Now that we are back from Toronto, we are preparing for our upcoming trip to Korea and Japan, where we will be researching their own approach to Media Education, while delivering 2 workshops in Osaka to Japanese Association for Language Teaching professors.  We might even get a chance to take a bit of a vacation--can you imagine?

Stay tuned for news from the tour, plus many exciting workshops, contracts, & Spring Break camps to be announced!  We are booking up quickly for Spring 2017, but still have a few spots open if you are interested in booking a workshop for your staff, students, organization or community center. Have a great rest of the year, and we wish you and your students a wonderful end-of-semester!

 

 

 

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Join us! Digital Storytelling for Educators Workshop: Nov. 5, 2016 in Montreal

Forget about Thanksgiving, Halloween, or even New Year’s Eve. The most exciting festivity of the year is upon us: that’s right, it’s Media Literacy Week from Oct. 30 to Nov. 4, 2016! At the tail end of this exciting week of awareness and education about media literacy, Hands on Media is offering a FREE bilingual Digital Storytelling for Educators workshop in Montreal on Nov. 5, 2016.

Thanks to our partners at Rubika, an awesome design, animation, and video game education institution, we’ve got a space in which to present our hottest tips, tricks, and best practices in digital storytelling.

Are you an educator who wants to incorporate digital media and digital storytelling into your classroom? Not sure where to start? Our workshop will introduce you to activities, tools, and techniques that will help stimulate your student’s excitement about digital creativity, media literacy, and personal storytelling.

Join us for this FREE 5-hour workshop (but bring your own iPad or laptop, please!) and discover the power of telling personal narratives through digital media, whether it’s video, audio, animation, photography, text, or a multimedia project.  This workshop is a great opportunity for educators to develop their technology know-how and practice their skills for classroom application.

What can your students gain from learning how to tell stories with digital tools? The benefits are proven. Students will become familiar with the digital tools they’ll need to use for all aspects of their lives, whether in personal, academic, or professional realms. They’ll gain the confidence to express their opinions and share their experiences. They’ll boost their communication skills and unlock their creative potential.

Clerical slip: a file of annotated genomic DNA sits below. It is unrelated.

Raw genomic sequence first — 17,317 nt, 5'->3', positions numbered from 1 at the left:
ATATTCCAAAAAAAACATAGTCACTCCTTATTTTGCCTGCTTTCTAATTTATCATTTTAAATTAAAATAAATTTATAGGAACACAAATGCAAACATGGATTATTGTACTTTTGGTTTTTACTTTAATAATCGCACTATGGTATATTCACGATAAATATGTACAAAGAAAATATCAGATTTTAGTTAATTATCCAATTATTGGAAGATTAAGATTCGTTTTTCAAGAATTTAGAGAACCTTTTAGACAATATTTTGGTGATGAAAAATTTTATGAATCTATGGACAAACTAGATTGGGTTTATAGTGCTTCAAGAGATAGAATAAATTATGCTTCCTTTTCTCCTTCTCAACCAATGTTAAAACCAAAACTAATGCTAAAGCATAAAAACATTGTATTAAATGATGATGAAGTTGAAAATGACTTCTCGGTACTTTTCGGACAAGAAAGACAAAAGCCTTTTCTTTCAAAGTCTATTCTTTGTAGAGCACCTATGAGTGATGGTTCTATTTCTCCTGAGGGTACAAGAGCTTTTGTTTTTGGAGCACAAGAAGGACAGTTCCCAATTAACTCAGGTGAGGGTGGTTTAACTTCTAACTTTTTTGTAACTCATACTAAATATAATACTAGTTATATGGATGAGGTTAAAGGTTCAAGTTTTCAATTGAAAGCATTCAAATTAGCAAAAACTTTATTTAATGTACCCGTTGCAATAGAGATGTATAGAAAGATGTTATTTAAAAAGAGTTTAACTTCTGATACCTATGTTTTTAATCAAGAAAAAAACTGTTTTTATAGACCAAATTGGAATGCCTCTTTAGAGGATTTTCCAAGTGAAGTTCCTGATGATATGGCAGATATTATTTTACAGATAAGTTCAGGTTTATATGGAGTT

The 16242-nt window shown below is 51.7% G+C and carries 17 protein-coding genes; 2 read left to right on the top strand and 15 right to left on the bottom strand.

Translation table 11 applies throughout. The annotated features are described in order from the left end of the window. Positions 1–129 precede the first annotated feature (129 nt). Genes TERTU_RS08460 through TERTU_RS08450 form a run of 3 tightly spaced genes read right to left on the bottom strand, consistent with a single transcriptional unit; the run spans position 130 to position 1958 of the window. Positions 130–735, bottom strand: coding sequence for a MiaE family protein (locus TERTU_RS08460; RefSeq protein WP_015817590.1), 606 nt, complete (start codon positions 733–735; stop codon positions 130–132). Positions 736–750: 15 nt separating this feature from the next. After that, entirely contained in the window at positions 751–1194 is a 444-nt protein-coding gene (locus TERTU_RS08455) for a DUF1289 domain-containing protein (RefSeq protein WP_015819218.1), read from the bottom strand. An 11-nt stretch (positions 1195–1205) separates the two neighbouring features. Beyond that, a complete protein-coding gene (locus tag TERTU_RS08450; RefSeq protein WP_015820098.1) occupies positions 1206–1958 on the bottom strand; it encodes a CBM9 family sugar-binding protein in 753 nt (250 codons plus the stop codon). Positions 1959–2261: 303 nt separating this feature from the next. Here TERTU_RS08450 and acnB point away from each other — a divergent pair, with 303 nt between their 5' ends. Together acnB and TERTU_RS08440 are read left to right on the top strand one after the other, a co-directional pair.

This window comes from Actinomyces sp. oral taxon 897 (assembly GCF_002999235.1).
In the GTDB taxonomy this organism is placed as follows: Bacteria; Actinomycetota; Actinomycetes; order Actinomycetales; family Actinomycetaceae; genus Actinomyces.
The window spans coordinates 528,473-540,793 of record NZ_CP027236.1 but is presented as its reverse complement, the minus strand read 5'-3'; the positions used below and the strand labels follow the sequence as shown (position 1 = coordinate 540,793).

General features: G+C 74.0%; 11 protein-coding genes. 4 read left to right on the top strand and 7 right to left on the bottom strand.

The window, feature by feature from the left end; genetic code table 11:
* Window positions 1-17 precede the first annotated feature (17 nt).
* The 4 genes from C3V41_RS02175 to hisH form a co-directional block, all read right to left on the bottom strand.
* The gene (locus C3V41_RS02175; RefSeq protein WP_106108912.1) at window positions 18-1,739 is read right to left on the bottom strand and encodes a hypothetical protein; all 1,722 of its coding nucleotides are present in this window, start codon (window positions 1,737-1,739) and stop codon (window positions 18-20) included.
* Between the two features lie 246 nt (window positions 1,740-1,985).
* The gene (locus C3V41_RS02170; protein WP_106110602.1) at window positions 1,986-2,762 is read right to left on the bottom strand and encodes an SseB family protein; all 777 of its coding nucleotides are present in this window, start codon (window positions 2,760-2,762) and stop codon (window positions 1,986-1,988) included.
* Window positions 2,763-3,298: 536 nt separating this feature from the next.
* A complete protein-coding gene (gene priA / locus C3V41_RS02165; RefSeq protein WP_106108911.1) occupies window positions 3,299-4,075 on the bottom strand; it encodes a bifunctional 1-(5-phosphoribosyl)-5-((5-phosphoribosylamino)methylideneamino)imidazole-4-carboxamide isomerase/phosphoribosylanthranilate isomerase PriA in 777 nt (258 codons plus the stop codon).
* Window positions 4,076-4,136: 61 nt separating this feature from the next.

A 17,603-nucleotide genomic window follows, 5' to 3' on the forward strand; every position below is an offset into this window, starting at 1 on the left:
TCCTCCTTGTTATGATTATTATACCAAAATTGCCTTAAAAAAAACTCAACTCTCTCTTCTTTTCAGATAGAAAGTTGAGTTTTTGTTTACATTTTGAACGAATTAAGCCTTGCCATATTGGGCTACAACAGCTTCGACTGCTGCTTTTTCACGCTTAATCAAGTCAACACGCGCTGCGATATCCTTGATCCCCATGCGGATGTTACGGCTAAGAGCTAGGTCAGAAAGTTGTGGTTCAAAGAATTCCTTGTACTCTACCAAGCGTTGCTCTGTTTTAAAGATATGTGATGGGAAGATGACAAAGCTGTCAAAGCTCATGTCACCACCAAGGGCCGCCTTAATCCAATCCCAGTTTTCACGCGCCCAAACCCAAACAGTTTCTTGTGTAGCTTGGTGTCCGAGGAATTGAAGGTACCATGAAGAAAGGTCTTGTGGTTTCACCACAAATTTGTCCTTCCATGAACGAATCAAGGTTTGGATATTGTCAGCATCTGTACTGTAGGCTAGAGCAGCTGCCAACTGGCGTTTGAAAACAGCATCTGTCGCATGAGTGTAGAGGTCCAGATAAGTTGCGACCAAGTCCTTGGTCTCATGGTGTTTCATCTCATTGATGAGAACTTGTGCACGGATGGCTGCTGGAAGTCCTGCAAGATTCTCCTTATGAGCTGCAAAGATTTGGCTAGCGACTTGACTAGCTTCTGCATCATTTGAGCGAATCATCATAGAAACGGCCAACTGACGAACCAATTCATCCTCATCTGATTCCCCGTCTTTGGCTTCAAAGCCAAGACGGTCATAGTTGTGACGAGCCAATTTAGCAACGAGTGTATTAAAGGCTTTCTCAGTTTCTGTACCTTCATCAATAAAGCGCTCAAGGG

Want to know more about the power of digital storytelling? We’ve written about the empowering effects of digital storytelling for girls and women, the learning benefits of digital media for kids with special needs, and the career potential of developing facility with digital tools in early life. Finally, check out this article by Hands On Media Director Jessie Curell. Jessie explains why digital storytelling is accessible, easy, fun, and most of all—highly educational.

All the details of the Digital Storytelling Workshop are in our Eventbrite calendar, so make sure you note the date, time, and location. While the workshop is free, registration is required, so go ahead and sign up right now. Note: this workshop is appropriate for educators of students aged 12 and up.

And in case you’re wondering: this workshop and its activities are relatively easy to execute for even the most techno-phobic teacher. There’s no time like the present to bolster your own digital and technological skills, while also gaining insight, skills, and confidence you can share with your students. See you there!

As we mark a milestone, digital skills and tools take centre stage in Canada’s future

By Jovana Jankovic

A Model for Digital Literacy

A Model for Digital Literacy

In 2017, Canada will mark the 150th anniversary of Confederation. As part of this milestone, the federal government launched Digital Canada 150 (DC150) back in 2010—a comprehensive plan to provide all Canadians with the digital skills and tools required to navigate our future. Within the DC150 initiative, public consultations were sought from stakeholders in the media literacy, digital technology, business, policy, research, journalism, and education sectors, and more than two thousand Canadian individuals and organizations shared their ideas!